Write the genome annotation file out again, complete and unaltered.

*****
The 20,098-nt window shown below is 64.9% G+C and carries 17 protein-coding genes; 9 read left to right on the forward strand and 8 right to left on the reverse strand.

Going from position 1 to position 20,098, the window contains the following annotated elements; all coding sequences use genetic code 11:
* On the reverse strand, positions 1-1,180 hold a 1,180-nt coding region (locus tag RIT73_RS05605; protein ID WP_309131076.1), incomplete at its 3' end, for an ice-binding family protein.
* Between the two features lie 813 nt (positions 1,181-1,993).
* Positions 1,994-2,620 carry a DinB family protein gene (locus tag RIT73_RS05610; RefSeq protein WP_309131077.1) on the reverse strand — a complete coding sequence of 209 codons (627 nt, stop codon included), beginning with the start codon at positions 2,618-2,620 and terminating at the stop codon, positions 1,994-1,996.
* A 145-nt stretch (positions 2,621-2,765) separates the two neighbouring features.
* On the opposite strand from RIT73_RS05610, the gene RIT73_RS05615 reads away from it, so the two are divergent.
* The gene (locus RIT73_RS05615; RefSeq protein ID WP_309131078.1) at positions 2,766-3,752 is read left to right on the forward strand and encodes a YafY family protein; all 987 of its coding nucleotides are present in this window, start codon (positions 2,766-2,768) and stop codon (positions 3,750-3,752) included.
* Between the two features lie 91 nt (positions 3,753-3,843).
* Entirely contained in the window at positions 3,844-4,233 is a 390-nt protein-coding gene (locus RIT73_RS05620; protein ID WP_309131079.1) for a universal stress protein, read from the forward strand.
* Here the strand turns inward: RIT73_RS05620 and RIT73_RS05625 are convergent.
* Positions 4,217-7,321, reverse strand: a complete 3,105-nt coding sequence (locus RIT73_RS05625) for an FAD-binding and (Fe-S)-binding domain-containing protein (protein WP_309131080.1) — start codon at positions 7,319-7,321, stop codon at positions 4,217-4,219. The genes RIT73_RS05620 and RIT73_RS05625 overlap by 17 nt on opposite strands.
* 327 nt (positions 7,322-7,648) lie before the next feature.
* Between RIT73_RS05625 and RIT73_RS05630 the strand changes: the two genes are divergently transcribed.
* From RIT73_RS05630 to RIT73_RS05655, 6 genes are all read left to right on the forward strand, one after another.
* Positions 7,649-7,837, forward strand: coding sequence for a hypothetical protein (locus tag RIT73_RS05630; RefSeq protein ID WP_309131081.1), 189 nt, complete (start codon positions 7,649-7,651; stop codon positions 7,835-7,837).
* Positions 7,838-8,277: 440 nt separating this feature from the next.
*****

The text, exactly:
The 20,098-nt window shown below is 64.9% G+C and carries 17 protein-coding genes; 9 read left to right on the forward strand and 8 right to left on the reverse strand.

Going from position 1 to position 20,098, the window contains the following annotated elements; all coding sequences use genetic code 11:
* On the reverse strand, positions 1-1,180 hold a 1,180-nt coding region (locus tag RIT73_RS05605; protein ID WP_309131076.1), incomplete at its 3' end, for an ice-binding family protein.
* Between the two features lie 813 nt (positions 1,181-1,993).
* Positions 1,994-2,620 carry a DinB family protein gene (locus tag RIT73_RS05610; RefSeq protein WP_309131077.1) on the reverse strand — a complete coding sequence of 209 codons (627 nt, stop codon included), beginning with the start codon at positions 2,618-2,620 and terminating at the stop codon, positions 1,994-1,996.
* A 145-nt stretch (positions 2,621-2,765) separates the two neighbouring features.
* On the opposite strand from RIT73_RS05610, the gene RIT73_RS05615 reads away from it, so the two are divergent.
* The gene (locus RIT73_RS05615; RefSeq protein ID WP_309131078.1) at positions 2,766-3,752 is read left to right on the forward strand and encodes a YafY family protein; all 987 of its coding nucleotides are present in this window, start codon (positions 2,766-2,768) and stop codon (positions 3,750-3,752) included.
* Between the two features lie 91 nt (positions 3,753-3,843).
* Entirely contained in the window at positions 3,844-4,233 is a 390-nt protein-coding gene (locus RIT73_RS05620; protein ID WP_309131079.1) for a universal stress protein, read from the forward strand.
* Here the strand turns inward: RIT73_RS05620 and RIT73_RS05625 are convergent.
* Positions 4,217-7,321, reverse strand: a complete 3,105-nt coding sequence (locus RIT73_RS05625) for an FAD-binding and (Fe-S)-binding domain-containing protein (protein WP_309131080.1) — start codon at positions 7,319-7,321, stop codon at positions 4,217-4,219. The genes RIT73_RS05620 and RIT73_RS05625 overlap by 17 nt on opposite strands.
* 327 nt (positions 7,322-7,648) lie before the next feature.
* Between RIT73_RS05625 and RIT73_RS05630 the strand changes: the two genes are divergently transcribed.
* From RIT73_RS05630 to RIT73_RS05655, 6 genes are all read left to right on the forward strand, one after another.
* Positions 7,649-7,837, forward strand: coding sequence for a hypothetical protein (locus tag RIT73_RS05630; RefSeq protein ID WP_309131081.1), 189 nt, complete (start codon positions 7,649-7,651; stop codon positions 7,835-7,837).
* Positions 7,838-8,277: 440 nt separating this feature from the next.